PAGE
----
Under the Greenwood Tree, by Thomas Hardy

Chapter VI

Christmas Morning

The choir at last reached their beds, and slept like the rest of the parish. Dick’s slumbers, through the three or four hours remaining for rest, were disturbed and slight; an exhaustive variation upon the incidents that had passed that night in connection with the school-window going on in his brain every moment of the time.

In the morning, do what he would — go upstairs, downstairs, out of doors, speak of the wind and weather, or what not — he could not refrain from an unceasing renewal, in imagination, of that interesting enactment. Tilted on the edge of one foot he stood beside the fireplace, watching his mother grilling rashers; but there was nothing in grilling, he thought, unless the Vision grilled. The limp rasher hung down between the bars of the gridiron like a cat in a child’s arms; but there was nothing in similes, unless She uttered them. He looked at the daylight shadows of a yellow hue, dancing with the firelight shadows in blue on the whitewashed chimney corner, but there was nothing in shadows. “Perhaps the new young wom — sch — Miss Fancy Day will sing in church with us this morning,” he said.

The tranter looked a long time before he replied, “I fancy she will; and yet I fancy she won’t.”

Dick implied that such a remark was rather to be tolerated than admired; though deliberateness in speech was known to have, as a rule, more to do with the machinery of the tranter’s throat than with the matter enunciated.

They made preparations for going to church as usual; Dick with extreme alacrity, though he would not definitely consider why he was so religious. His wonderful nicety in brushing and cleaning his best light boots had features which elevated it to the rank of an art. Every particle and speck of last week’s mud was scraped and brushed from toe and heel; new blacking from the packet was carefully mixed and made use of, regardless of expense. A coat was laid on and polished; then another coat for increased blackness; and lastly a third, to give the perfect and mirror-like jet which the hoped-for rencounter demanded.

It being Christmas-day, the tranter prepared himself with Sunday particularity. Loud sousing and snorting noises were heard to proceed from a tub in the back quarters of the dwelling, proclaiming that he was there performing his great Sunday wash, lasting half-an-hour, to which his washings on working-day mornings were mere flashes in the pan. Vanishing into the outhouse with a large brown towel, and the above-named bubblings and snortings being carried on for about twenty minutes, the tranter would appear round the edge of the door, smelling like a summer fog, and looking as if he had just narrowly escaped a watery grave with the loss of much of his clothes, having since been weeping bitterly till his eyes were red; a crystal drop of water hanging ornamentally at the bottom of each ear, one at the tip of his nose, and others in the form of spangles about his hair.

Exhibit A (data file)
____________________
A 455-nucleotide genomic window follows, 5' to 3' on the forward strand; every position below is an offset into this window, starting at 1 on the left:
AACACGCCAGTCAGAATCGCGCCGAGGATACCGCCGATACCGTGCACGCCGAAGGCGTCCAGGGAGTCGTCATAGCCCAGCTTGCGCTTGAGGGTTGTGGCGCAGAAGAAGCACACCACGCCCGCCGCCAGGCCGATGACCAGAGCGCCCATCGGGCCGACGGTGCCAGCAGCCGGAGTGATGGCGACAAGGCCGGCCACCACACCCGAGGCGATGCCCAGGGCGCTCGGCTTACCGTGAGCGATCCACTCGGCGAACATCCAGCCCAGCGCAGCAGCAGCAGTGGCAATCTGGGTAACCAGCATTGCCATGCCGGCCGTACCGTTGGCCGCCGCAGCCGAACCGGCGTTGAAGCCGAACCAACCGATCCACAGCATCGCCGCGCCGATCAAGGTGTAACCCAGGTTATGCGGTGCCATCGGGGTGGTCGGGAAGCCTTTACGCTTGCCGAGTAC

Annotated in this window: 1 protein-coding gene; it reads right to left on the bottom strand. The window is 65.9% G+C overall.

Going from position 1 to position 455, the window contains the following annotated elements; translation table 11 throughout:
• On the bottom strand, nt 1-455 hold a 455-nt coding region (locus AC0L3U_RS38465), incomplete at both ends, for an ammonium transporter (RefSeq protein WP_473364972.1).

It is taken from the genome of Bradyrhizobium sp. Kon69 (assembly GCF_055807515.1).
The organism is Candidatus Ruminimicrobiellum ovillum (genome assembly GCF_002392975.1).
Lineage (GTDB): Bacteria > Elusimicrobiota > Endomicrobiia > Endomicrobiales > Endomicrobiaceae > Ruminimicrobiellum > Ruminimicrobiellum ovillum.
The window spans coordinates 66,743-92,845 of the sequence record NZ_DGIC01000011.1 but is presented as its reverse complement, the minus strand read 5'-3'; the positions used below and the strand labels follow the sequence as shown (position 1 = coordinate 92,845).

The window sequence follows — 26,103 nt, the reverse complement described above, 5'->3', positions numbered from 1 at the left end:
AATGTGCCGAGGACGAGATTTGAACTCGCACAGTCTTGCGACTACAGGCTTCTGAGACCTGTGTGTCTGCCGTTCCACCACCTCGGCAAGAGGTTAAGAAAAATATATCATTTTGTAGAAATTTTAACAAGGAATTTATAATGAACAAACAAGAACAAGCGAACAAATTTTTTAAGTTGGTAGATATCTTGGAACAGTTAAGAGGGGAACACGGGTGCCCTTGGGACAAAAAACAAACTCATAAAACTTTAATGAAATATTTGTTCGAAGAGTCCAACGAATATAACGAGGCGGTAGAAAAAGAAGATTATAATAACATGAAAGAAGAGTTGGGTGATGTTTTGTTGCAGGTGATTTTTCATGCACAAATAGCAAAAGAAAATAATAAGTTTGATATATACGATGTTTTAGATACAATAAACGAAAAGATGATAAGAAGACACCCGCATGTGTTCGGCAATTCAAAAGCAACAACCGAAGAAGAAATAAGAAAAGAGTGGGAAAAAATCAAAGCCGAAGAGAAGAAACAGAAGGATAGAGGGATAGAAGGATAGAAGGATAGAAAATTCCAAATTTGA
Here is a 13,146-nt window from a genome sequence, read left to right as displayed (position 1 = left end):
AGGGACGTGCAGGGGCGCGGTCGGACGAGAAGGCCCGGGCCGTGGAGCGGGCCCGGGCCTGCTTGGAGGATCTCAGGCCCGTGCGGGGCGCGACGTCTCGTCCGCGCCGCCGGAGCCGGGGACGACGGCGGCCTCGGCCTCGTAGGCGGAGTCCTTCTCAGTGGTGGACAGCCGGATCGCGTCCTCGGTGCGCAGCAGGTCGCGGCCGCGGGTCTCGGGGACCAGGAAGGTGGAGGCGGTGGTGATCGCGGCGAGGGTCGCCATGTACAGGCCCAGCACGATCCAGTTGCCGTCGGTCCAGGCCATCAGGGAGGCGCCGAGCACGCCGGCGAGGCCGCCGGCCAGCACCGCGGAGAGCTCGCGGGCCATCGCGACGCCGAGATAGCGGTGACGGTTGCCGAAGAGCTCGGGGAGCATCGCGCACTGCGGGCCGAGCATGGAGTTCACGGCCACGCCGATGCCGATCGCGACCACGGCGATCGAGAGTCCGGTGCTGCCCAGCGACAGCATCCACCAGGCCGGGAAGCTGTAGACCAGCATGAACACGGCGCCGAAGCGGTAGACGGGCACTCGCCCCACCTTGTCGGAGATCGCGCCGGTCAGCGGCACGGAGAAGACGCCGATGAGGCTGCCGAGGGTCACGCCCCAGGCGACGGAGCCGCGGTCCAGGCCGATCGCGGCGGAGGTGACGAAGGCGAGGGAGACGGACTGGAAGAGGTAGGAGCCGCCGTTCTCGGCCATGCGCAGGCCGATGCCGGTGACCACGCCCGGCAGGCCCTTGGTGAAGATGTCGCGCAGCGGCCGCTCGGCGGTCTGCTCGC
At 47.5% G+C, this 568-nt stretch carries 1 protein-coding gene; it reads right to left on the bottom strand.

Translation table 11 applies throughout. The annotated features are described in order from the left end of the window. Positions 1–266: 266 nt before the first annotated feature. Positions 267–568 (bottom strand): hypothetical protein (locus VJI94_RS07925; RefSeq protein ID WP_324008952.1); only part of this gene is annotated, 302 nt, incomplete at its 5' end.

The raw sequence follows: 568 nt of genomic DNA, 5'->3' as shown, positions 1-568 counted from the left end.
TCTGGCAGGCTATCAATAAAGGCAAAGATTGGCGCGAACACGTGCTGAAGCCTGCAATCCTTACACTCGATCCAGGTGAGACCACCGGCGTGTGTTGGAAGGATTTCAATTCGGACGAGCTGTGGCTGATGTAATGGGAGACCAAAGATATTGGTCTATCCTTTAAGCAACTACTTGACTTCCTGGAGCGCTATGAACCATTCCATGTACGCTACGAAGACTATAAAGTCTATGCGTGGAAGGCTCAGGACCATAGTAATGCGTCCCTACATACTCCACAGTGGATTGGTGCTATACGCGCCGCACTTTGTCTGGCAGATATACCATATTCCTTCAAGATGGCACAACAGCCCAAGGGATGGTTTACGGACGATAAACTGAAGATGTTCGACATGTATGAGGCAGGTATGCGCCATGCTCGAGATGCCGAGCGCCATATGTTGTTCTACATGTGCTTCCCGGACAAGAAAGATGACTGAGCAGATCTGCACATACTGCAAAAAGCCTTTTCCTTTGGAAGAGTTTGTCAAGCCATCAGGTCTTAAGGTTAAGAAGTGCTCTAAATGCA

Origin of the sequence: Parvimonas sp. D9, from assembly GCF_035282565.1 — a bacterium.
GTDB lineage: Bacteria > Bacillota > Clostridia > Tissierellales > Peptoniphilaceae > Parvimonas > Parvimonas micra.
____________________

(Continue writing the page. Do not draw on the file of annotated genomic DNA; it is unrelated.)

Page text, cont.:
After a great deal of crunching upon the sanded stone floor by the feet of father, son, and grandson as they moved to and fro in these preparations, the bass-viol and fiddles were taken from their nook, and the strings examined and screwed a little above concert-pitch, that they might keep their tone when the service began, to obviate the awkward contingency of having to retune them at the back of the gallery during a cough, sneeze, or amen — an inconvenience which had been known to arise in damp wintry weather.

The three left the door and paced down Mellstock-lane and across the ewe-lease, bearing under their arms the instruments in faded green-baize bags, and old brown music-books in their hands; Dick continually finding himself in advance of the other two, and the tranter moving on with toes turned outwards to an enormous angle.

At the foot of an incline the church became visible through the north gate, or ‘church hatch,’ as it was called here. Seven agile figures in a clump were observable beyond, which proved to be the choristers waiting; sitting on an altar-tomb to pass the time, and letting their heels dangle against it. The musicians being now in sight, the youthful party scampered off and rattled up the old wooden stairs of the gallery like a regiment of cavalry; the other boys of the parish waiting outside and observing birds, cats, and other creatures till the vicar entered, when they suddenly subsided into sober church-goers, and passed down the aisle with echoing heels.

The gallery of Mellstock Church had a status and sentiment of its own. A stranger there was regarded with a feeling altogether differing from that of the congregation below towards him. Banished from the nave as an intruder whom no originality could make interesting, he was received above as a curiosity that no unfitness could render dull. The gallery, too, looked down upon and knew the habits of the nave to its remotest peculiarity, and had an extensive stock of exclusive information about it; whilst the nave knew nothing of the gallery folk, as gallery folk, beyond their loud-sounding minims and chest notes. Such topics as that the clerk was always chewing tobacco except at the moment of crying amen; that he had a dust-hole in his pew; that during the sermon certain young daughters of the village had left off caring to read anything so mild as the marriage service for some years, and now regularly studied the one which chronologically follows it; that a pair of lovers touched fingers through a knot-hole between their pews in the manner ordained by their great exemplars, Pyramus and Thisbe; that Mrs. Ledlow, the farmer’s wife, counted her money and reckoned her week’s marketing expenses during the first lesson — all news to those below — were stale subjects here.

Old William sat in the centre of the front row, his violoncello between his knees and two singers on each hand. Behind him, on the left, came the treble singers and Dick; and on the right the tranter and the tenors. Farther back was old Mail with the altos and supernumeraries.

But before they had taken their places, and whilst they were standing in a circle at the back of the gallery practising a psalm or two, Dick cast his eyes over his grandfather’s shoulder, and saw the vision of the past night enter the porch-door as methodically as if she had never been a vision at all. A new atmosphere seemed suddenly to be puffed into the ancient edifice by her movement, which made Dick’s body and soul tingle with novel sensations. Directed by Shiner, the churchwarden, she proceeded to the small aisle on the north side of the chancel, a spot now allotted to a throng of Sunday-school girls, and distinctly visible from the gallery-front by looking under the curve of the furthermost arch on that side.